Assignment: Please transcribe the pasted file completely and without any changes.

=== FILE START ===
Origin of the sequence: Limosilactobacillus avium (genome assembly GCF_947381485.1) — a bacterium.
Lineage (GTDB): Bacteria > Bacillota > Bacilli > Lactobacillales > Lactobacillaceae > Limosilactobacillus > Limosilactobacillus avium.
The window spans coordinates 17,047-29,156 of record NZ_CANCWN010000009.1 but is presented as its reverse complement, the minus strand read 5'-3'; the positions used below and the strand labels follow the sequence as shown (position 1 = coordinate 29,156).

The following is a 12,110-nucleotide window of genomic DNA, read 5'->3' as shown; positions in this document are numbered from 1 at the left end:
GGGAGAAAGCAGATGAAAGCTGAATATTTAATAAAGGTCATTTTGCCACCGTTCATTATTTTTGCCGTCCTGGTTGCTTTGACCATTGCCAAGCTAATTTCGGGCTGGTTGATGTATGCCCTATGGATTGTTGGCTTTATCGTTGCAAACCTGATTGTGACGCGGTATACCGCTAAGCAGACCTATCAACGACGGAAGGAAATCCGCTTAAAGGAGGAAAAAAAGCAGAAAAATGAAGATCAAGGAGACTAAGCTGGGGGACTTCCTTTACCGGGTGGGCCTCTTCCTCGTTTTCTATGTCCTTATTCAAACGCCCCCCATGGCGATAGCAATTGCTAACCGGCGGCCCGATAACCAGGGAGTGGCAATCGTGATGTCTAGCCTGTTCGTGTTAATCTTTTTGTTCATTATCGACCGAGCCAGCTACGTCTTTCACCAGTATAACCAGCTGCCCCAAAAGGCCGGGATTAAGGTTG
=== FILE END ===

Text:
Origin of the sequence: Limosilactobacillus avium (genome assembly GCF_947381485.1) — a bacterium.
Lineage (GTDB): Bacteria > Bacillota > Bacilli > Lactobacillales > Lactobacillaceae > Limosilactobacillus > Limosilactobacillus avium.
The window spans coordinates 17,047-29,156 of record NZ_CANCWN010000009.1 but is presented as its reverse complement, the minus strand read 5'-3'; the positions used below and the strand labels follow the sequence as shown (position 1 = coordinate 29,156).

The following is a 12,110-nucleotide window of genomic DNA, read 5'->3' as shown; positions in this document are numbered from 1 at the left end:
GGGAGAAAGCAGATGAAAGCTGAATATTTAATAAAGGTCATTTTGCCACCGTTCATTATTTTTGCCGTCCTGGTTGCTTTGACCATTGCCAAGCTAATTTCGGGCTGGTTGATGTATGCCCTATGGATTGTTGGCTTTATCGTTGCAAACCTGATTGTGACGCGGTATACCGCTAAGCAGACCTATCAACGACGGAAGGAAATCCGCTTAAAGGAGGAAAAAAAGCAGAAAAATGAAGATCAAGGAGACTAAGCTGGGGGACTTCCTTTACCGGGTGGGCCTCTTCCTCGTTTTCTATGTCCTTATTCAAACGCCCCCCATGGCGATAGCAATTGCTAACCGGCGGCCCGATAACCAGGGAGTGGCAATCGTGATGTCTAGCCTGTTCGTGTTAATCTTTTTGTTCATTATCGACCGAGCCAGCTACGTCTTTCACCAGTATAACCAGCTGCCCCAAAAGGCCGGGATTAAGGTTG